In the last 10 years, 94 percent of net new jobs have appeared outside of traditional employment. Already approximately one-third of workers, and half of young workers, participate in this alternative world of work, either as a primary or a supplementary source of income.
Internet technologies have certainly intensified this development (even though most freelancers remain offline). But services like Uber and online freelance markets like TaskRabbit were created to take advantage of an already independent work force; they are not creating it. Their technology is solving the business and consumer problems of an already insecure work world. Uber is a symptom, not a cause.
Policies, of course, can be changed.
I didn't have a chance to read these yesterday:
Now I'm off to work. The heat wave of the last few days has finally broken!
Item the first: Bruce Schneier discusses how Russian censors have tried to shut down Telegram, an encrypted communications app:
Russia has been trying to block Telegram since April, when a Moscow court banned it after the company refused to give Russian authorities access to user messages. Telegram, which is widely used in Russia, works on both iPhone and Android, and there are Windows and Mac desktop versions available. The app offers optional end-to-end encryption, meaning that all messages are encrypted on the sender's phone and decrypted on the receiver's phone; no part of the network can eavesdrop on the messages.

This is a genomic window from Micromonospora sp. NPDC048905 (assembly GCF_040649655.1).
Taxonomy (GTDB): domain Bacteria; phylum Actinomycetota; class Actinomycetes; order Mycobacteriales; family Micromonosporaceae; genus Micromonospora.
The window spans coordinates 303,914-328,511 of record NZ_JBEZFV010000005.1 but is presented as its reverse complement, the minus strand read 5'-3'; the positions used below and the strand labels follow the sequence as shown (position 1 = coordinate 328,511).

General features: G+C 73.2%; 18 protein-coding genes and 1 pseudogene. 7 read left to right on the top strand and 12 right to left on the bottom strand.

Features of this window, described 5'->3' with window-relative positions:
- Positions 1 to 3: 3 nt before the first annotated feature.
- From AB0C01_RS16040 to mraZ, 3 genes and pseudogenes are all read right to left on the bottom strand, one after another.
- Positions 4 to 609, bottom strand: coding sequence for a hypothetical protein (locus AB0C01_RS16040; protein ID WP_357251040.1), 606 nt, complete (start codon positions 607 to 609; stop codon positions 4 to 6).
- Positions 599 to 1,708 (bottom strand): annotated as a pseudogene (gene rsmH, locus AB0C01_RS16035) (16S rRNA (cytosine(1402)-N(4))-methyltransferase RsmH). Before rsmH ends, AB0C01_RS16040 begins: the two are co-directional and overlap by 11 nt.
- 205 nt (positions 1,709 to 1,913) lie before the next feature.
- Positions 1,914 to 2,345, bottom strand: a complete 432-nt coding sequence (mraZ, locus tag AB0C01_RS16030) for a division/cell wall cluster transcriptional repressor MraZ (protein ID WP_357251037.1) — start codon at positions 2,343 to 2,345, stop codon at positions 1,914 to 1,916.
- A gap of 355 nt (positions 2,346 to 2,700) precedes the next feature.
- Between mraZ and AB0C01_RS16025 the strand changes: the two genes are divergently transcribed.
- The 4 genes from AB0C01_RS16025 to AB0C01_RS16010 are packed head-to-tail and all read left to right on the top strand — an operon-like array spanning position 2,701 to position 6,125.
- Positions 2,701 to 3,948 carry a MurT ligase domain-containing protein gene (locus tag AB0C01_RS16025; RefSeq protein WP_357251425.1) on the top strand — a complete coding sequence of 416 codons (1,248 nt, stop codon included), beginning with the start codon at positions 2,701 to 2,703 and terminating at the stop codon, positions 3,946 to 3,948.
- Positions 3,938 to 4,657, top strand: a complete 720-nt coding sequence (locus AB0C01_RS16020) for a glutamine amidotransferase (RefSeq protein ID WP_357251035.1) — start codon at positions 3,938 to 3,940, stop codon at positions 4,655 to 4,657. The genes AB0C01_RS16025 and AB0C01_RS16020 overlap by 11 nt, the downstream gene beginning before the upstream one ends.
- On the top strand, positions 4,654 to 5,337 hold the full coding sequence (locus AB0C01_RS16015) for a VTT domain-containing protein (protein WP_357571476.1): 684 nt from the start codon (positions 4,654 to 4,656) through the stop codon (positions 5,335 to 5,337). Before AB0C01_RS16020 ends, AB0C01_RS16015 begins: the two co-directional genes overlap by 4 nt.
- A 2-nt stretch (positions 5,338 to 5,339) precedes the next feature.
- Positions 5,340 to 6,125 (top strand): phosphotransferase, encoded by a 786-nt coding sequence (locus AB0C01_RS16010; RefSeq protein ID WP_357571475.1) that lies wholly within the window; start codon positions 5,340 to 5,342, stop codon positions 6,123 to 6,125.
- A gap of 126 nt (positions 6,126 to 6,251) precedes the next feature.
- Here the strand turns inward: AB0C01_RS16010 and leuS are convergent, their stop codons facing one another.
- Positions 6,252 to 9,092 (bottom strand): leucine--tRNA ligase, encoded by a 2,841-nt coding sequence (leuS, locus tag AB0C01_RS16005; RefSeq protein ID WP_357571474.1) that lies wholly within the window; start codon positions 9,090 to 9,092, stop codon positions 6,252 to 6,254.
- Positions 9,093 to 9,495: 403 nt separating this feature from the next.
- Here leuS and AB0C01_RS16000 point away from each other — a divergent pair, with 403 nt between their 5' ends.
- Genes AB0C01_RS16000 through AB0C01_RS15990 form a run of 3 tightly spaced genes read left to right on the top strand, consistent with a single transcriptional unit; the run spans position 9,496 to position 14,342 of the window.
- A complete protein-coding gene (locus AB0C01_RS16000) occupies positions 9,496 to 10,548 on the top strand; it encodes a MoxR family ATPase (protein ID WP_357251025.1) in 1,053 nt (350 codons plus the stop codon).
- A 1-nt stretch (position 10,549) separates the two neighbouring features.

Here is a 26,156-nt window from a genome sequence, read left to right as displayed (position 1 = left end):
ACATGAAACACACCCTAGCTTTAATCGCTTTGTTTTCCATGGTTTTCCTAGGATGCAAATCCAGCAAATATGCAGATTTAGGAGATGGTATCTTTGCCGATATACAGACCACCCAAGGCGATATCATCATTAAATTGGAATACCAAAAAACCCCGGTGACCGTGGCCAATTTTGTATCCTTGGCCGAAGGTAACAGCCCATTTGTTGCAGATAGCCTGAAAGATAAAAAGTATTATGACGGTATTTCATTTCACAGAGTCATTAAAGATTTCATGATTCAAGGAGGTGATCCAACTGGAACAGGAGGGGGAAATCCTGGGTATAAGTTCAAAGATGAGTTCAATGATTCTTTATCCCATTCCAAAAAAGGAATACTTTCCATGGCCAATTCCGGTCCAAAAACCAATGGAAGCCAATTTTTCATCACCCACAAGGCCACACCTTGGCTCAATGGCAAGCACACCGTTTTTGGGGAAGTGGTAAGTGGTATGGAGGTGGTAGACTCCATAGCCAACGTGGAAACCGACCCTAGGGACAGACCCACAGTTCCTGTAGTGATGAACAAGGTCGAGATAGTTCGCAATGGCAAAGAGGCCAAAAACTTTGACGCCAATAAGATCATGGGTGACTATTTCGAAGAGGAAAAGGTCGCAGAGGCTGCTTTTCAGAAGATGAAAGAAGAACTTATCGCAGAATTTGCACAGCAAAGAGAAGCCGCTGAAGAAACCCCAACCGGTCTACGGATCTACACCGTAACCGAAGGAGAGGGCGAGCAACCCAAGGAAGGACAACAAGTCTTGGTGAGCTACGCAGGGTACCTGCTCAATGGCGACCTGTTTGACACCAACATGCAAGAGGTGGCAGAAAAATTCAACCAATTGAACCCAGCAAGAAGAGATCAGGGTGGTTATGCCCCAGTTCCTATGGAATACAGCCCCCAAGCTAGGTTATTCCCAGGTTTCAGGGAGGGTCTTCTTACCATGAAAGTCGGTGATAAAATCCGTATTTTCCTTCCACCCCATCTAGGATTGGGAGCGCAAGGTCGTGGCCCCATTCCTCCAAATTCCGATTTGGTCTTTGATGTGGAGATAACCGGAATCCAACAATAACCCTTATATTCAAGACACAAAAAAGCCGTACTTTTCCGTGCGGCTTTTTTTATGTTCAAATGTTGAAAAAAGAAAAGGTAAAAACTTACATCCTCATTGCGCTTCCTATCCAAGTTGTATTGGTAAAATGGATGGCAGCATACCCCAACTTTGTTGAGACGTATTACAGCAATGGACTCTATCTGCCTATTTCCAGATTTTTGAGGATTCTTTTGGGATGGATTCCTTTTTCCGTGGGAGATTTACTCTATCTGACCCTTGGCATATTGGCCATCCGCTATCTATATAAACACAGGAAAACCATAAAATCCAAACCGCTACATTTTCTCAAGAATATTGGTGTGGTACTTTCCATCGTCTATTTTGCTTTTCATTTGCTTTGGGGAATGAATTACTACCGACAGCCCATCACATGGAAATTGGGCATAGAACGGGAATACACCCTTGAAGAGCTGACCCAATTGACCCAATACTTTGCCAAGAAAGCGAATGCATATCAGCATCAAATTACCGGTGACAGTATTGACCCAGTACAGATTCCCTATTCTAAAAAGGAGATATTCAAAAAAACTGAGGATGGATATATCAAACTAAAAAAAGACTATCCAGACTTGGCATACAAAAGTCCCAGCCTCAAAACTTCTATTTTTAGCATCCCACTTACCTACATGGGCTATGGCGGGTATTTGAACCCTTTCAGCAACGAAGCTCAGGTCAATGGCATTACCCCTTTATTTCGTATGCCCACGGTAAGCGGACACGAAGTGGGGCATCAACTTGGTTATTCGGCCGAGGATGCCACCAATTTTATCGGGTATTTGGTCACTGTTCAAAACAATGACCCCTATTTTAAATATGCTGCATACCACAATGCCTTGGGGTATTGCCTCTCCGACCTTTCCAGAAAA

Since then, Telegram has been playing cat-and-mouse with the Russian telecom regulator Roskomnadzor by varying the IP address the app uses to communicate. Because Telegram isn't a fixed website, it doesn't need a fixed IP address. Telegram bought tens of thousands of IP addresses and has been quickly rotating through them, staying a step ahead of censors. Cleverly, this tactic is invisible to users. The app never sees the change, or the entire list of IP addresses, and the censor has no clear way to block them all.
A week after the court ban, Roskomnadzor countered with an unprecedented move of its own: blocking 19 million IP addresses, many on Amazon Web Services and Google Cloud. The collateral damage was widespread: The action inadvertently broke many other web services that use those platforms, and Roskomnadzor scaled back after it became clear that its action had affected services critical for Russian business. Even so, the censor is still blocking millions of IP addresses.